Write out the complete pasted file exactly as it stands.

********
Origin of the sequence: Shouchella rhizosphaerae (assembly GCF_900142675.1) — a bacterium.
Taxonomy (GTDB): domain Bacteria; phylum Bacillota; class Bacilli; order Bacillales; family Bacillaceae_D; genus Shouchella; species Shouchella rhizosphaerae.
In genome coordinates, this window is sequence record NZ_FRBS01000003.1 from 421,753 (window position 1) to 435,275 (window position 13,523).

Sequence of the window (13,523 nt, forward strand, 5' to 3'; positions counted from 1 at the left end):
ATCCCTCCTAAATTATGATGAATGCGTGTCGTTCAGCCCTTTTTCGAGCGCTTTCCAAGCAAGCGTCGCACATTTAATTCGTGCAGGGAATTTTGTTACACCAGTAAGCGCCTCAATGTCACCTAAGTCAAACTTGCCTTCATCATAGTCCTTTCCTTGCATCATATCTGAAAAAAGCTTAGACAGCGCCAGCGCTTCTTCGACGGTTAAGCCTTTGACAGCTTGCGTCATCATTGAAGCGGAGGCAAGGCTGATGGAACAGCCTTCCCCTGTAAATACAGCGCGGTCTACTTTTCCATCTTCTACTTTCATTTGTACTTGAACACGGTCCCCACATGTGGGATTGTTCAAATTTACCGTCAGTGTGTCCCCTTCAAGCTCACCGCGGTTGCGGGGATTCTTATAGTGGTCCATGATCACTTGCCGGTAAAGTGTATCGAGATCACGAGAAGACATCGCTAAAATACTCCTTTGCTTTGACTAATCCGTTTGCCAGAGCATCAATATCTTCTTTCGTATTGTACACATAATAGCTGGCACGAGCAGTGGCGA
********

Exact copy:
Origin of the sequence: Shouchella rhizosphaerae (assembly GCF_900142675.1) — a bacterium.
Taxonomy (GTDB): domain Bacteria; phylum Bacillota; class Bacilli; order Bacillales; family Bacillaceae_D; genus Shouchella; species Shouchella rhizosphaerae.
In genome coordinates, this window is sequence record NZ_FRBS01000003.1 from 421,753 (window position 1) to 435,275 (window position 13,523).

Sequence of the window (13,523 nt, forward strand, 5' to 3'; positions counted from 1 at the left end):
ATCCCTCCTAAATTATGATGAATGCGTGTCGTTCAGCCCTTTTTCGAGCGCTTTCCAAGCAAGCGTCGCACATTTAATTCGTGCAGGGAATTTTGTTACACCAGTAAGCGCCTCAATGTCACCTAAGTCAAACTTGCCTTCATCATAGTCCTTTCCTTGCATCATATCTGAAAAAAGCTTAGACAGCGCCAGCGCTTCTTCGACGGTTAAGCCTTTGACAGCTTGCGTCATCATTGAAGCGGAGGCAAGGCTGATGGAACAGCCTTCCCCTGTAAATACAGCGCGGTCTACTTTTCCATCTTCTACTTTCATTTGTACTTGAACACGGTCCCCACATGTGGGATTGTTCAAATTTACCGTCAGTGTGTCCCCTTCAAGCTCACCGCGGTTGCGGGGATTCTTATAGTGGTCCATGATCACTTGCCGGTAAAGTGTATCGAGATCACGAGAAGACATCGCTAAAATACTCCTTTGCTTTGACTAATCCGTTTGCCAGAGCATCAATATCTTCTTTCGTATTGTACACATAATAGCTGGCACGAGCAGTGGCGA